Cold climate plants



- This page is still under development -

Typical annual vegetable garden plants:

Bean: Like it hot. Can only do well in the cold climate on warm sunny summers. Only Broad Beans seems to do well even in the cold and wet summers. All beans are really good nitrogen fixers.
Beet: A good vegetable in the cold climate, as it is easy to store for a long period of time.
Borage: Provides organic potassium and calcium to the compost. The flowers are edible.
Broccoli: Grow well. Prefer loose, soft soil deep down.
Broccoli
Cabbage: Do well in the cold. Some type of cabbage can even survive the winter, and you can actually harvest fresh green food from a snow covered garden.
Cabbage
Camomile:
Carrot: Are cold hardy, and is fairly good for winterstorage.
Cauliflower: Grow well in cold climate.
Cauliflower
Celery: Good cold climate vegetable, as it can be stored for a long period of time. It is said that it have a hormone simular to insulin, so it is very good for diabetics.
Dill: Very easy and nice herb to grow. Will often sow it self for next years harvest.
Garlic Very healthy and rich in vitamin C.
Leek: An extremly cold hardy plant. Survives well in frost, but donīt like when the temperature goes up again.
Lettuce: Seeds germinate at very low temperatures (about 2°C 35°F). They like alot of nitrogen, which make them taste less bitter.
Onion: Onions are said to be the only vegetable you can live of without eating anything else, because they contain all the basic nutrients the body needs to stay healthy. They are unfortunatly quite sensitive to mildew, which explodes in wet (moist) weather at about 18°C (65°F).
Oxheart Cabbage: Fastgrowing and early cabbage.
Oxheart Cabbage
Parsley: Contains a lot of iron, and is therefore very good for especially women.
Pea: Prefer the chill summers of the temperate climate. Excellent nitrogen fixer.
Potato: One of the best and most popular vegetables in the cold. Mainly because you can store them basicly through the whole winter.
Pumpkin: Grows well in even very weed infested areas. It likes a lot of manure to feed it.
Radish: Fast growing, and fairly cold hardy
Rhubarb:
Scarlet Runner Bean: This very beautiful bean do quite well even in the chill summers.
Scarlet Runner
Snow Pea: The flat peas grow well in a cold climate. Excellent vegetable for a stir fry.
Snow Peas
Spinach: Healthy and rich in iron.
Sunflower:
Sweet corn: Doesnīt like cold summers, and even in the hot summers they grow slow in the cold climate.
Zucchini: Heavy producer under good (warm and lots of nutrients) conditoins.

Typical greenhouse vegetable plants:

Basil:
Capsicum: Do fine in a greenhouse
Chili: Like capsicums.
Cucumber They like it warm, and when they first start producing, they are really heavy producers. They are very sensitive to mildew, so NEVER water them on their leaves or stems.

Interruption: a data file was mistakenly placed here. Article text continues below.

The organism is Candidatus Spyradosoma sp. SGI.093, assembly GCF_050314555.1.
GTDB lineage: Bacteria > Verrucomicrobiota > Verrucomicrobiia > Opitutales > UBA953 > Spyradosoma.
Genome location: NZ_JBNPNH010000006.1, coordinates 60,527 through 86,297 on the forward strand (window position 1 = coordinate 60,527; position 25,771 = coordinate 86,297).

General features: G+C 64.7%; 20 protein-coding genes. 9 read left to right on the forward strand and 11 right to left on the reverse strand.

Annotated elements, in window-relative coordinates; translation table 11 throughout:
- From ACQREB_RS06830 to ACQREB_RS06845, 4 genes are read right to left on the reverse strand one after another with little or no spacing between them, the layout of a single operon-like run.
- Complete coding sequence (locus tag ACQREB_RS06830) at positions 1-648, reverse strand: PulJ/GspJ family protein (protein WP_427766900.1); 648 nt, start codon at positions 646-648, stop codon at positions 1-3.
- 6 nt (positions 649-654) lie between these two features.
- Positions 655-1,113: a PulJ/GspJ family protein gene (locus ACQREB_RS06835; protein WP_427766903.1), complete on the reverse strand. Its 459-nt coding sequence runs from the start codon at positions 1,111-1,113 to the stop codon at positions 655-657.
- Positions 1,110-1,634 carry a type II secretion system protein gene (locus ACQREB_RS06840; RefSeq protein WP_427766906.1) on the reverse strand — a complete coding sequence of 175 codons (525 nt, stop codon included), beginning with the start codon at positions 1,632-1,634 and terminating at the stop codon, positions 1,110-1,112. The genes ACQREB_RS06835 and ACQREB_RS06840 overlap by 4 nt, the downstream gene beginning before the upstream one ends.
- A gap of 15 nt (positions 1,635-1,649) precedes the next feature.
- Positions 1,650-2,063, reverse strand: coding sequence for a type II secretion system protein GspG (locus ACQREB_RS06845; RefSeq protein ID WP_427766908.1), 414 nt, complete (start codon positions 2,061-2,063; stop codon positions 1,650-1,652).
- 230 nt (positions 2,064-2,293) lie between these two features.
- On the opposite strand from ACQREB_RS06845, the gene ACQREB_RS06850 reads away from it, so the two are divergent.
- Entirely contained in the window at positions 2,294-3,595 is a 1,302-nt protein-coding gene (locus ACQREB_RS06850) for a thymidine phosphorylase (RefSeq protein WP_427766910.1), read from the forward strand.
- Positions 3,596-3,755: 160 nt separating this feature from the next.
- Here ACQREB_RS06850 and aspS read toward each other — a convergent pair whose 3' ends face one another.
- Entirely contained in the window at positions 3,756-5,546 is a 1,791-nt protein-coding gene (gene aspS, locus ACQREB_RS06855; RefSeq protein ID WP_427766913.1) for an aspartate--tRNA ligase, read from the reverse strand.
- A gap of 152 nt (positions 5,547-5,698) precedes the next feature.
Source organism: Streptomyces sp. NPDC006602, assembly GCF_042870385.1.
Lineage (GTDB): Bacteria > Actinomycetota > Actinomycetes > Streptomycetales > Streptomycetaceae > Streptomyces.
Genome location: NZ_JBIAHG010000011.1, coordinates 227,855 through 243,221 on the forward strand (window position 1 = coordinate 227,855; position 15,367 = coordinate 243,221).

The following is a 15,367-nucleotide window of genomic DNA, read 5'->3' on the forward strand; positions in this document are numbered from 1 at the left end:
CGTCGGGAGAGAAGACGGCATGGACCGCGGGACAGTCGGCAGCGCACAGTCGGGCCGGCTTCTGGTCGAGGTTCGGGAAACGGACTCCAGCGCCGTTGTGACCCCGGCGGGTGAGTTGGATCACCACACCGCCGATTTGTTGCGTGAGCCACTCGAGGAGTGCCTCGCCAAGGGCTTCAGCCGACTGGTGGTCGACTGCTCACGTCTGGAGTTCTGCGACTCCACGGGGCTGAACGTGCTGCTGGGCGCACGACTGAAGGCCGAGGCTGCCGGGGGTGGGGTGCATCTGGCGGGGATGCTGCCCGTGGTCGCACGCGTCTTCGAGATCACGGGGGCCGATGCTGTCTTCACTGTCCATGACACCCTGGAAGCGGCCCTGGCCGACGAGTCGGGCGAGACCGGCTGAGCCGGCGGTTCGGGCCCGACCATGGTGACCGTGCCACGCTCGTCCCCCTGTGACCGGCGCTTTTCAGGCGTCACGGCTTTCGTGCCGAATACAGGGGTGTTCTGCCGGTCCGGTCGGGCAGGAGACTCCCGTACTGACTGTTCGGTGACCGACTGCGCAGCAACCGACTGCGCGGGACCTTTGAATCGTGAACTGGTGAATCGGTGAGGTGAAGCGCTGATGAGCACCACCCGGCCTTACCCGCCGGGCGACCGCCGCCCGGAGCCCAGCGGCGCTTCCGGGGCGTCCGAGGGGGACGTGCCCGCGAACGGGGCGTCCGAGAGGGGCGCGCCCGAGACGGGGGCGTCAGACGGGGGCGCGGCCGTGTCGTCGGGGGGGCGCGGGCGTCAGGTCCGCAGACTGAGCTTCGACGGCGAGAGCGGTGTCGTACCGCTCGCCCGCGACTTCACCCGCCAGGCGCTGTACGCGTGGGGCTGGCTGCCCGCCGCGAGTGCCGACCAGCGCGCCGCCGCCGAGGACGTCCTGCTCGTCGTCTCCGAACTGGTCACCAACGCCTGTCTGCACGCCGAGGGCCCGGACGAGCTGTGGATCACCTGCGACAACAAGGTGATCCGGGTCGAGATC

Eggplant:
Melon: Melons (and watermelons) are quite hard to grow in a cold climate greenhouse. Their demands for heat is so high, that you need a really good greenhouse, that dont get to cold during the night. They need a long (warm) season to produce a fruit.
Tomato: A very common and delicious plant in the greenhouse. Homegrown tomatoes is just so much better than the ones you buy in the supermarket, mainly because the supermarket ones are picked before they where ripe. They need a stable temperature night and day. If your greenhouse doesnt have a heatstorage or is bad insulated, the leaves on your tomatoes will curl. That is caused by a high temperature during the day, and a low temperature during night. The leaves of the tomate plant grow on the upper side during daytime (by photosynthesis), and on the backside during night (by repiration). If it is to cold during night the bottom side will not grow, and the leave curls. It has no or only little effect to the plant though.

Perrennial garden plants:

Anise:
Asparagus:
Comfrey: The most importent plant for making a fertile tea for your garden. With it's long tap roots, comfrey will collect lost nutrients from deep down in the soil. Leaves can be harvested about 6 times pr year, and added to the compost pile or to a drum filled with water for tea. When making the tea, it is importent to stir in the drum every day, to get oxygene into the mixture. Without oxygen anaerobic processes will take over, and it will start to rot and smell bad. After a week or two, when all the leaves are dissolved, the tea can be watered out in the garden. Add more water to make the tea less strong.
The advantage in using comfrey as fertilizer is, that it contains all the basic nutrients - N, P & K - in a well adjusted relationship.
Since old times comfrey has been used as a medical plant, but it should not be taken internally, because of its content of ... under construction ...
Coriander:
Fennel:
Lavender:
Lemon Balm:
Mint: Nice herb for fx. tea-making. Will spread over a large area, and will then become a weed. Therefore it must be controlled. The roots don't grow deeper than about 30cm, so a border of fx. wood or an old bottomless bucket can be digged into the ground, to prevent the roots from spreading.
Oregano:
Pennyroyal:
Sage:
Strawberry: Propably the best perennial groundcover in the cold temperate climate.
Tarragon:
Thyme:
Valerian:



See also the list of companion plants


- This page is still under development -

Email: PermAgro@permakultur.dk
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